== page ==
I asked my dad last night if we had any relatives in Grand Rapids, because of Joseph, Amelia, and Raymond Brandi appearing there in the 1910 Census. At first he said no, but then remembered that the family used to go to Grand Rapids all the time when he was a kid to visit some people. So I've sent mail off to my Aunt Lonnie asking her, since she has a memory, unlike my dad. :-)
Although I suspected they were brothers, I wasn't sure of the relationship between Joseph and li'l Grandpa (and to be honest, I don't have complete proof yet), but this morning at the New Jersey State Library, I found a reference in Italians to America to "Raffaele Brande", age 14, and "Guiseppe Brande", age 10, apparently travelling with their mother, Maria-Domenico Rapa, who appears immediately above them in the shipping list. (Maria's profession is listed as "Farmer".) Li'l Grandpa's death certificate lists his mother as Maria Rappa, so I'm pretty sure this is them. They came to America on the ship Gottardo, which sailed from Naples and Palermo to New York, arriving on July 6, 1885. At least that's what the book said; next step is to try to find the actual original records. Unfortunately, the book didn't list their village, which suggests that the ship records won't either. Oh well. The fact that the three of them were travelling together suggests to me that Raffaele and Guiseppe, or Ralph and Joseph, were brothers. Like I said, it's not definitive proof yet; maybe the original records will say something about that. The 1910 Census says that Mary Brandi had had three children, two of whom were still living in 1910. The fact that the third child wasn't with them on this trip suggests to me that maybe he died in Italy.
I think I also found when li'l Grandpa's father Vincenzo (Vincent) came to America. The same set of books has an entry for a V. Brandi, age 34, who came to America on the ship Galatia from unspecified "Mediterranean ports", arriving in New York on May 5, 1881. The thing that makes me think this is Vincenzo is the fact that immediately above him on the list is on G. Rapa, age 26, who would possibly have been his brother-in-law.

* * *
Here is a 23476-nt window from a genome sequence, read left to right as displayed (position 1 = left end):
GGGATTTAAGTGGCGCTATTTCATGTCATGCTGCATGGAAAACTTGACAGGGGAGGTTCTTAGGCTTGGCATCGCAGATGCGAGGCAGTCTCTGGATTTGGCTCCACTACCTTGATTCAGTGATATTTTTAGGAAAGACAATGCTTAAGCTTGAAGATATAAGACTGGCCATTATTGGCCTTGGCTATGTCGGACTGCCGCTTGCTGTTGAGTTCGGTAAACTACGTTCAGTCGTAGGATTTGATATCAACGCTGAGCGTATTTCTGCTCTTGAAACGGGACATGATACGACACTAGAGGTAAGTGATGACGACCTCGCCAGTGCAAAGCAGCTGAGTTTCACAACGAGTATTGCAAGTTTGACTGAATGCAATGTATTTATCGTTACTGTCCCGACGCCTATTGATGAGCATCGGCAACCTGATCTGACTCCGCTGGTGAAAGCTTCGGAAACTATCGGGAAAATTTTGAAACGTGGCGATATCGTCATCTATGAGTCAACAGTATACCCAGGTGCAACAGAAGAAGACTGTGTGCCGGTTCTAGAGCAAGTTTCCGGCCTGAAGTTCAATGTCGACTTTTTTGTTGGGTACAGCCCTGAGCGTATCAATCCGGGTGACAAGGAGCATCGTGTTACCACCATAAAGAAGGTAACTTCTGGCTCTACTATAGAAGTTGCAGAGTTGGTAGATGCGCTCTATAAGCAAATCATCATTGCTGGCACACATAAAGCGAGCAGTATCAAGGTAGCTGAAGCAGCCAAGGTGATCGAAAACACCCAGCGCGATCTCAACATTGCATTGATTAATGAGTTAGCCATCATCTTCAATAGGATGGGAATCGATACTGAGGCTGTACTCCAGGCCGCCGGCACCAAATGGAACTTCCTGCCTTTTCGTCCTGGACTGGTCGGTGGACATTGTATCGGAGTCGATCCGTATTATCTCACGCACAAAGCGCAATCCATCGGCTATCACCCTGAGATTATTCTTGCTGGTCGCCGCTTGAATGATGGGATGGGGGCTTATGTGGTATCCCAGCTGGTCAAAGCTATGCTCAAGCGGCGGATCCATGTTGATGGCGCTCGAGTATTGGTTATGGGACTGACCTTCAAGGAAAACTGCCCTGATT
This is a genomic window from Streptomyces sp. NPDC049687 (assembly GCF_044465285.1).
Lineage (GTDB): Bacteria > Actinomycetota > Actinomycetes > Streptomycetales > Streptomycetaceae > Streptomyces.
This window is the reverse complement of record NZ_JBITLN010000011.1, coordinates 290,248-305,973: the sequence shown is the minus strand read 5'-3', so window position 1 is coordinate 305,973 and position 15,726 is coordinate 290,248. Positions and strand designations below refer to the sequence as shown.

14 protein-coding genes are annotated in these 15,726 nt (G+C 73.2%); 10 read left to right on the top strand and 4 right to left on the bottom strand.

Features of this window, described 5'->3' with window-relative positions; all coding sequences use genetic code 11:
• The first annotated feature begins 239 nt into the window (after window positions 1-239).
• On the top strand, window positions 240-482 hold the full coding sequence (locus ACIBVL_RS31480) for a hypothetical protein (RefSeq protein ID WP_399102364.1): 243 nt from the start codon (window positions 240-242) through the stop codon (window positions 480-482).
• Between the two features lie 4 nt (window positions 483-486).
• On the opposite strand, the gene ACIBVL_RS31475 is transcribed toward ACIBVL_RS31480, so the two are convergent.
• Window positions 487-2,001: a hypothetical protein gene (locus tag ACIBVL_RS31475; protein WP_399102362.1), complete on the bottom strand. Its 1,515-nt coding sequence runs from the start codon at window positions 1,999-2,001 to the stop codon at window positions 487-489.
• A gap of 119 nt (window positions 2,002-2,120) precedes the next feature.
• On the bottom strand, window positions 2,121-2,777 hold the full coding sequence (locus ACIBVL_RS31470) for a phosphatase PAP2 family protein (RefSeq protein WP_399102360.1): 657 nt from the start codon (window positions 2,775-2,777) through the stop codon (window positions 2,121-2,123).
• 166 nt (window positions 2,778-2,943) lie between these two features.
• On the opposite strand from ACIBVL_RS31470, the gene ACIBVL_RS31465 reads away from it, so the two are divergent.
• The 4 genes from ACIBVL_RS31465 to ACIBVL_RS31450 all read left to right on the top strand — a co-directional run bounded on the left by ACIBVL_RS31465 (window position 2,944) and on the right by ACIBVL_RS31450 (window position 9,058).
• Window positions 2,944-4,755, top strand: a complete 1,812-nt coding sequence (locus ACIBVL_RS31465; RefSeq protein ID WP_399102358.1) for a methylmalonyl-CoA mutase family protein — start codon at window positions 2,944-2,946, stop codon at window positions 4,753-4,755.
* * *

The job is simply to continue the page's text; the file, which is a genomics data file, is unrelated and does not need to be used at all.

I also may have found a listing for Laura's great-grandfather, Filippo Saracco. He's listed in volume 7 as a laborer, age 26, travelling from an unknown port to New York on the ship Alsatia, arriving on June 16, 1893, home village and destination unknown. I have his birthdate as circa 1868, based on his age in the 1920 Census. Being 26 on June 16, 1893, would place this Filippo's birthdate between June 16, 1867 and June 15, 1868, so that fits. It doesn't agree with Laura's mom's claim that Filippo came to America before Ellis Island was opened, though, since Ellis Island opened in 1892.
I found a number of other Brandis in volumes 1 and 10-12 of Italians to America. The one I found particularly interesting, though, was Michele Brandi, male, aged 16, a shoemaker, with a final destination of Michigan. He arrived on December 22, 1897, on the ship La Normandie, travelling from Genoa to New York. Michael Brandi of Saginaw is mentioned as a tailor in the birth records of his children, but his brother Salvatore (Sam) is a shoemaker, so maybe Michael changed professions.
They have a bunch of CD-ROMs available at the New Jersey State Library, including a bunch of the World Family Tree CDs. That's good, because I've found mentions of my grandfather and Aunt Lonnie in one tree and of Michael Brandi in another on the Family Tree web site, but didn't want to have to spring for the CDs. Unfortunately, it doesn't appear that you can extract any information about who submitted the trees so you can contact them. Feh. You can't get a reasonable overview of the tree, either. That makes the damned CDs nearly worthless (so I'm glad I didn't have to buy them to find that out). And there wasn't any information about who Michael's parents were; whoever submitted the tree seemed more focused on his wife Mary Zito. They listed their eight kids (!), but didn't go any further down the tree than that. The CD did manage to mention that Michael was from San Potito Sannitico, Casserta, Italy, so that's another part of the tree that seems to be from there (although since there was no source for that bit of information, I can't check it, so I don't really count it yet).